Though apparently it is perfectly bald, there are four clumps of pines growing on the summit, representing three species, Pinus albicaulis, P. contorta and P. ponderosa, var. Jeffreyi—all three, of course, repressed and storm-beaten. The alpine spiræa grows here also and blossoms profusely with potentilla, erigeron, eriogonum, pentstemon, solidago, and an interesting species of onion, and four or five species of grasses and sedges. None of these differs in any respect from those of other summits of the same height, excepting the curious little narrow-leaved, waxen-bulbed onion, which I had not seen elsewhere.

Notwithstanding the enthusiastic eagerness of tourists to reach the crown of the Dome the views of the Valley from this lofty standpoint are less striking than from many other points comparatively low, chiefly on account of the foreshortening effect produced by looking down from so great a height. The North Dome is dwarfed almost beyond recognition, the grand sculpture of the Royal Arches is scarcely noticeable, and the whole range of walls on both sides seem comparatively low, especially when the Valley is flooded with noon sunshine; while the Dome itself, the most sublime feature of all the Yosemite views, is out of sight beneath one’s feet. The view of Little Yosemite Valley is very fine, though inferior to one obtained from the base of the Starr King Cone, but the summit landscapes towards Mounts Ritter, Lyell, Dana, Conness, and the Merced Group, are very effective and complete.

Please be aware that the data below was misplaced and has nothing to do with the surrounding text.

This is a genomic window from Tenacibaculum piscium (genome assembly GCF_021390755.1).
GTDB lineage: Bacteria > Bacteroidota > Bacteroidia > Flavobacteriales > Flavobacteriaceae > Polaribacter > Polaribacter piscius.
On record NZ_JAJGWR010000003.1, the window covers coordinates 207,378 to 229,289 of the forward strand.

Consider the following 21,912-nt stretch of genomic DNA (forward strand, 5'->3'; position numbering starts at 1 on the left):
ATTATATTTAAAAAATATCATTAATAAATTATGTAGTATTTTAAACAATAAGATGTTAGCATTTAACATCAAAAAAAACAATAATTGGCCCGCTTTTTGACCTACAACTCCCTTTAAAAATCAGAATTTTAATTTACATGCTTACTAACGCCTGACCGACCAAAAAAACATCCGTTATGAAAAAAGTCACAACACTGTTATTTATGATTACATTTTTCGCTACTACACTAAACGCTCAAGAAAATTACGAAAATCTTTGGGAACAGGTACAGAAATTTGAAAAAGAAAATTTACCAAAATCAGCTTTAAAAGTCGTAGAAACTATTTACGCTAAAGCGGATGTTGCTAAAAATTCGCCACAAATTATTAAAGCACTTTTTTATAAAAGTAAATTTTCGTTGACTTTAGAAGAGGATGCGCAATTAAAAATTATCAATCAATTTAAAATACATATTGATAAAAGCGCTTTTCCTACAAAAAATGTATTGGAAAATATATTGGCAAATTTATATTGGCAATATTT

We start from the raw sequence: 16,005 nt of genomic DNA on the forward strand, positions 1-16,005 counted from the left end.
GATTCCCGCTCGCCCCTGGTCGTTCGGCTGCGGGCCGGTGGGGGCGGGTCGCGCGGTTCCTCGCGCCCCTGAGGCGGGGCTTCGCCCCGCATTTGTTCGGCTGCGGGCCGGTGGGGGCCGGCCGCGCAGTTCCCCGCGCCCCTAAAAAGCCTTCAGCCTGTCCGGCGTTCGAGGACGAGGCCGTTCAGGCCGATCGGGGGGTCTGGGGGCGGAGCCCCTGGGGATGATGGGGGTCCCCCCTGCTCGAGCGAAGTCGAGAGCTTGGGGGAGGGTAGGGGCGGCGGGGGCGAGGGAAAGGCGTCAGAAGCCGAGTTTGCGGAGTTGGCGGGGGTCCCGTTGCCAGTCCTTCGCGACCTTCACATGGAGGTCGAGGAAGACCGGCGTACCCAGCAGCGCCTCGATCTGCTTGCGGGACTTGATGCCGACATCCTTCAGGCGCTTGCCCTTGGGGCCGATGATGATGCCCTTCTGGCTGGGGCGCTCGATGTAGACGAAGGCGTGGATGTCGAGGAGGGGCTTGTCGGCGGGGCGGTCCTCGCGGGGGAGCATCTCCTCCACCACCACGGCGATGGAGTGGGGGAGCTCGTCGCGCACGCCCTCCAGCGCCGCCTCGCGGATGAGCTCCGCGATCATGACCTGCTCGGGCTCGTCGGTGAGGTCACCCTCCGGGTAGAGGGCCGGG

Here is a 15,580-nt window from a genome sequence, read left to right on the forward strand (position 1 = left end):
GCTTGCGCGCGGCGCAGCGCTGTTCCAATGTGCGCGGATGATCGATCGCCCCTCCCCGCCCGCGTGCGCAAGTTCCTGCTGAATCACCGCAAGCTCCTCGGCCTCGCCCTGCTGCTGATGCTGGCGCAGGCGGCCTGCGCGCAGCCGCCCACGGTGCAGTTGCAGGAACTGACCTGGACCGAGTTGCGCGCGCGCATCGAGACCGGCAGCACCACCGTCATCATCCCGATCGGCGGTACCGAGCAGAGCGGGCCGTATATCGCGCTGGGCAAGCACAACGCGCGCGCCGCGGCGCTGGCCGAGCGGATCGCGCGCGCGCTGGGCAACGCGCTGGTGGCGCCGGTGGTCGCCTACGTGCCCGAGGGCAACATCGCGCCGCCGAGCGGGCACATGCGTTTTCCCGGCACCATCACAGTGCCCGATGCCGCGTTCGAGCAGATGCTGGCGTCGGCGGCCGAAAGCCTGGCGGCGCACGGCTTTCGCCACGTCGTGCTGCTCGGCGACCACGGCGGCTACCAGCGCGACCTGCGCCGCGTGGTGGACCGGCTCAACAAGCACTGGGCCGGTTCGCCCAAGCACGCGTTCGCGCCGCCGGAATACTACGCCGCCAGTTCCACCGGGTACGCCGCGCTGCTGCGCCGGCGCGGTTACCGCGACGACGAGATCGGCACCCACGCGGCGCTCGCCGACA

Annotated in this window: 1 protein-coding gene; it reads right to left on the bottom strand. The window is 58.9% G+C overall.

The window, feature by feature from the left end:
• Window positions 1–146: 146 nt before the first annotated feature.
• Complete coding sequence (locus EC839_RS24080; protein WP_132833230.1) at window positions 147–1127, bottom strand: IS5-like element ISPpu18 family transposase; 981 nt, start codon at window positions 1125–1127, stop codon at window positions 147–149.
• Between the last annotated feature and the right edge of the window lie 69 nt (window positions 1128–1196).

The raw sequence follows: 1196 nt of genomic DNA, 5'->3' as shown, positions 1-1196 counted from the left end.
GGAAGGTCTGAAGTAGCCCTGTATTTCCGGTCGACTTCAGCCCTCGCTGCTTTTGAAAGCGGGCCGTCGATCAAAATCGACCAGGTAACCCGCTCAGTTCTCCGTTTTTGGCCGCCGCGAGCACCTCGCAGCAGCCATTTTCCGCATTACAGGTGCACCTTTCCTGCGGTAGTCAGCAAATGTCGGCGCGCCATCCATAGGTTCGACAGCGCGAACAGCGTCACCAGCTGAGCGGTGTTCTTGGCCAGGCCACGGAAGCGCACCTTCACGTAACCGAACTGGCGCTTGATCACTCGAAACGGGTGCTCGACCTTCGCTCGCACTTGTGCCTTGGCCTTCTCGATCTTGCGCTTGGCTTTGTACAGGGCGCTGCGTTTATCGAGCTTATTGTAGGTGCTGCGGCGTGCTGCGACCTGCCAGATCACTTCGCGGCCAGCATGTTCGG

No one has attempted to carry out Anderson’s plan of making the Dome accessible. For my part I should prefer leaving it in pure wildness, though, after all, no great damage could be done by tramping over it. The surface would be strewn with tin cans and bottles, but the winter gales would blow the rubbish away. Avalanches might strip off any sort of stairway or ladder that might be built. Blue jays and Clark’s crows have trodden the Dome for many a day, and so have beetles and chipmunks, and Tissiack would hardly be more “conquered” or spoiled should man be added to her list of visitors. His louder scream and heavier scrambling would not stir a line of her countenance.